Vietnam is a stunningly beautiful country and you can spend weeks exploring the islands, enjoying the wonderful scenery, and diving among the marine life without ever feeling tired. It’s true that Vietnam isn’t the most expensive place in the world to visit, but if you are not careful, it’s actually very easy to overshoot the budget here as well. The good news is that the best of what Vietnam has to offer to its travelers can be enjoyed without spending a fortune on the trip. The following tips should help you with just that.
Travel in a Group
Traveling in a group is always going to be more cost-effective pretty much anywhere in the world and the same applies to a Vietnam trip as well. If you can get some friends together for the vacation, it would be great, of course, but just in case you want to save even more, join a group tour arranged by a good travel agency. It doesn’t have to be a boring tourist trap either because Mr. Linh’s Adventures is famous for taking their guests to not just the most popular sections of Vietnam but also the most exclusive and beautiful spots as well. Read more about the best things to see and do in Vietnam on their official website.
Get to Know the Prices Beforehand
A huge disadvantage of visiting Vietnam without at least some prior knowledge of the price of things over there is that the locals will overcharge you. This applies to everything from hotel rooms and food to the cost of transportation. This, of course, will not be a problem if you book everything in advance and travel with an agency. When you are traveling on your own and without planning the trip ahead though, you should at least get to know the local prices a bit before going to Vietnam. This is easy to do nowadays, thanks to the internet. Visit sites, groups, and forums to see what travelers who have been there already are saying about the prices, to get an idea of what to expect. Alternately, a local guide might be useful too, but unless he/she comes recommended by someone, you will never know if the guide is being 100% honest with you either!
Buy a Motorcycle
In the United States, the motorcycle is seen as a sign of rebellion and freedom, but in Vietnam, riding one is as common and as natural as walking. If you want the freedom of exploring the nooks and crannies of Hanoi and the surrounding regions on your own terms, the first thing you need to do is acquire a motorcycle. Now, buying second-hand is probably a better idea than renting because, at the end of your trip, you will likely be able to sell it for nearly the same price you paid for buying the two-wheeler, therefore, costing you next to nothing in the long run! Take all the safety precautions you need to, but mostly, you should be fine as long as you are careful on rural paths because they are generally not as well maintained as the main roads in the cities. Nonetheless, the rural and off-road paths will save you from the infamous traffic in Vietnam.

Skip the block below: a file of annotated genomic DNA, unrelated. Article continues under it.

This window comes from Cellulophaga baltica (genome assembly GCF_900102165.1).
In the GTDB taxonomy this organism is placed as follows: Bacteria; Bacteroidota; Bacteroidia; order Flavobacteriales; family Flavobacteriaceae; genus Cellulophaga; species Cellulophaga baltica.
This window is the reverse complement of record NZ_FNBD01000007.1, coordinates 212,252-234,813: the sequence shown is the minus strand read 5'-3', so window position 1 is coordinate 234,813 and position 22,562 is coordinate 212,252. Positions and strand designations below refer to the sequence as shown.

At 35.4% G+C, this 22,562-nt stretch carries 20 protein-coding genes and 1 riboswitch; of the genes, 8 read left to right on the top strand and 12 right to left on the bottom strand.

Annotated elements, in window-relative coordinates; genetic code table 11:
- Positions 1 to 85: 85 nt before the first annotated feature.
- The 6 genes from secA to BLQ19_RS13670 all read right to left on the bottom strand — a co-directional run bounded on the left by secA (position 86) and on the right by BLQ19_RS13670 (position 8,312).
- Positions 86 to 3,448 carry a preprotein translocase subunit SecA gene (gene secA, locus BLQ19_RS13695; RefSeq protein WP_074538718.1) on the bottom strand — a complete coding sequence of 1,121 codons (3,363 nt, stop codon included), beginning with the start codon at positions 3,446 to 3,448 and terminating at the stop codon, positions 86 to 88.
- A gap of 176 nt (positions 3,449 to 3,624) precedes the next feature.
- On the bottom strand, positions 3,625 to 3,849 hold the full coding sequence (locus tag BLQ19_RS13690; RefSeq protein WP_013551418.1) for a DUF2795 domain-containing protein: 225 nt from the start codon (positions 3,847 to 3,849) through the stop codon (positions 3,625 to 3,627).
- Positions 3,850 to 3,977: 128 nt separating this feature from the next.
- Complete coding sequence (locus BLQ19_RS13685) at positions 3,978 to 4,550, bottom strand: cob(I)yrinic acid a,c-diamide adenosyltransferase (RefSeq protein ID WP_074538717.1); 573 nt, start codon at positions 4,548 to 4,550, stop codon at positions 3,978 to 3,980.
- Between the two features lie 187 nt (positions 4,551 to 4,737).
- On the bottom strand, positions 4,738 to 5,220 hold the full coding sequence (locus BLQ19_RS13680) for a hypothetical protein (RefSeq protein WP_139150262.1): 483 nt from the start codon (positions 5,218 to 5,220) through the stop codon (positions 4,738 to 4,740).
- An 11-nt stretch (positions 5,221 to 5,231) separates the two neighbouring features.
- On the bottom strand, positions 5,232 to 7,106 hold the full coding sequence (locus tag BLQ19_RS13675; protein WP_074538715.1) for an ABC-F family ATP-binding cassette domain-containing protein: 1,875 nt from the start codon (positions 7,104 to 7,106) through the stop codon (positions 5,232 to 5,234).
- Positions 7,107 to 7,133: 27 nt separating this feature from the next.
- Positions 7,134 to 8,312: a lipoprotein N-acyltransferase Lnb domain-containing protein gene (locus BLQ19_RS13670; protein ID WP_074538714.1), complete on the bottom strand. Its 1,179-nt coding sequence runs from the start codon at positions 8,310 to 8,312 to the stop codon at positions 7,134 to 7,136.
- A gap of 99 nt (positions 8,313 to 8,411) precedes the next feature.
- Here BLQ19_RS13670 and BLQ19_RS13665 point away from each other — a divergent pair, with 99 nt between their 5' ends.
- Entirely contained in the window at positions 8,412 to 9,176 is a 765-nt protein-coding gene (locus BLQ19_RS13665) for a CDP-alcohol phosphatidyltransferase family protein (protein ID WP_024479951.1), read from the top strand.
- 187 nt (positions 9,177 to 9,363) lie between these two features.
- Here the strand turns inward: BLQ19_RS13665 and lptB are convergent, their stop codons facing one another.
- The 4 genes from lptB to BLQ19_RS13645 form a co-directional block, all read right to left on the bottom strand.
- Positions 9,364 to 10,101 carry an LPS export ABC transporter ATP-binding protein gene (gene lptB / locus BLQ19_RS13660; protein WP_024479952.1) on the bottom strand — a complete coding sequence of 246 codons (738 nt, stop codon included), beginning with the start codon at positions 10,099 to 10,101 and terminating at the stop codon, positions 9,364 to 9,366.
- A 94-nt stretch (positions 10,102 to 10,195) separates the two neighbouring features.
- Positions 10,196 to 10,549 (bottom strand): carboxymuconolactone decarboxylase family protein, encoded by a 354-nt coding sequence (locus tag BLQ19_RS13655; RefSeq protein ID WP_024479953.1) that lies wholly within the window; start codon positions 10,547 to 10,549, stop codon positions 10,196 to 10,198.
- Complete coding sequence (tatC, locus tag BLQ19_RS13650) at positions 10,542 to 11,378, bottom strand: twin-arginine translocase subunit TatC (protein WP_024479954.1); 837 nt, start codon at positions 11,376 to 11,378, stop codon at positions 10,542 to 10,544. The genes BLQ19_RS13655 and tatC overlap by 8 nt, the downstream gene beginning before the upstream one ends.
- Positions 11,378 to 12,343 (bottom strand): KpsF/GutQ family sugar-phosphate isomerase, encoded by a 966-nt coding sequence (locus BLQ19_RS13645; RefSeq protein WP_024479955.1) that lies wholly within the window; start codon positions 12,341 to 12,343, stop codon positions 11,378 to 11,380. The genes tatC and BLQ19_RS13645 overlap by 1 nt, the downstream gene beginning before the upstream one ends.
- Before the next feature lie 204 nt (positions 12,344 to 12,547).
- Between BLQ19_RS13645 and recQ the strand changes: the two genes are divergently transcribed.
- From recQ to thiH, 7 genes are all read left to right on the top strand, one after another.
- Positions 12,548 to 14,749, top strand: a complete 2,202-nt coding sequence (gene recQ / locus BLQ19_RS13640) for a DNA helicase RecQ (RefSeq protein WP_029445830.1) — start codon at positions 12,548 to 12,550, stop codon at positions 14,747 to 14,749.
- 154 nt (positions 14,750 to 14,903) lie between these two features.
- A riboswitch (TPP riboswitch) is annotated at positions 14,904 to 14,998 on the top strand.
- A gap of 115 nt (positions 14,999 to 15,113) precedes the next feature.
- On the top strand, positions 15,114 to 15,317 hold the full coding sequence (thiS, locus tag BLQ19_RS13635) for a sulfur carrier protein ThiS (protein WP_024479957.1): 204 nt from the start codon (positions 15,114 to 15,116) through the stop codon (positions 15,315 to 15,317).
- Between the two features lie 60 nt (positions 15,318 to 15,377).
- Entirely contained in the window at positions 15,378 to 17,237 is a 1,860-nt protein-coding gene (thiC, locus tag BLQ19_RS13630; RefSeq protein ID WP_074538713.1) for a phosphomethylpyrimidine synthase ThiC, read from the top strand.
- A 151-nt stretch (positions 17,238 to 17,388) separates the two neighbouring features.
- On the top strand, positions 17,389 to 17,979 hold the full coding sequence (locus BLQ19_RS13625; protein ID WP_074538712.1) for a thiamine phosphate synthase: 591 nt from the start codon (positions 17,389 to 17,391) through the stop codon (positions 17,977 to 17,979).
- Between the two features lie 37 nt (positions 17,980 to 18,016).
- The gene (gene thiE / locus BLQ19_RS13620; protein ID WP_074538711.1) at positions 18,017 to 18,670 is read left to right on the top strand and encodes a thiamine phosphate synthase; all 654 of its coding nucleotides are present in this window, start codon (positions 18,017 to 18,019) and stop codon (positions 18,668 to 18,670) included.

Beware of the Cabbies!
In case you are not comfortable enough on a bike to ride it through the streets and dirt roads of the country, there are always buses and cabs waiting to take you to your destination. While buses usually do not overcharge anyone, you need to be careful of the cabbies there because some of them do fix their meters to overcharge foreigners. Here are two ways to avoid being scammed by the cab driver.
- Haggle and agree on a price for the exact address before getting in
- Use registered cab services to pick you up and drop you off
Make Use of the Off-Season
Before you start to dread the suffocating heat in Vietnam, which keeps most of the crowds away during the summer months, there are things you need to consider. Firstly, the low season doesn’t necessarily equate to extreme heat in every corner of the country, but it does rain heavily from April/May to September in all parts. If you head towards Mu Cang Chai and Sapa in the far north, heat won’t be an issue at any time of the year, but you should avoid the rainy seasons because it’s just too cold to get wet in the rain there. On the other hand, you will probably see a lot more of Vietnam at heavily discounted prices all around and the rain won’t matter to you as much if you head over to Ho Chi Minh City, Phu Quoc & Con Dao, The Mekong Delta and other areas in South Vietnam during the low/shoulder season. The fact that Vietnam is not nearly as crowded during the off seasons as it is during the high season is an added bonus that you will appreciate. Everything from food to accommodation is cheaper and you will get more attention than you would during the busier months.
Eat Like a Local
There are expensive, luxurious restaurants in Hanoi, Ho Chi Minh City, Hué and Hoi An, but do they really serve better food than the local street vendors? It depends on what you are looking for, but you can rest assured that unless you are exploring the streets of Vietnam in search of local delicacies, you are not enjoying the local cuisine like you are supposed to. The fact that a single meal at one of the fine dining restaurants will probably cost as much as a week’s food from the street vendors doesn’t make a compelling case for the costly places either!
Finally, it is important to bargain while you shop from the local stores and you can never forget that in Vietnam. This is hard when you don’t know the language, but body language plays a big role here. Do remember that a little bit of overcharging for local items is okay because that’s pretty much the unwritten rule here for foreigners, but make it clear that you are not going to be taken for a ride. Walk away if a deal doesn’t work for you and more often than not, you will be called back with a better offer.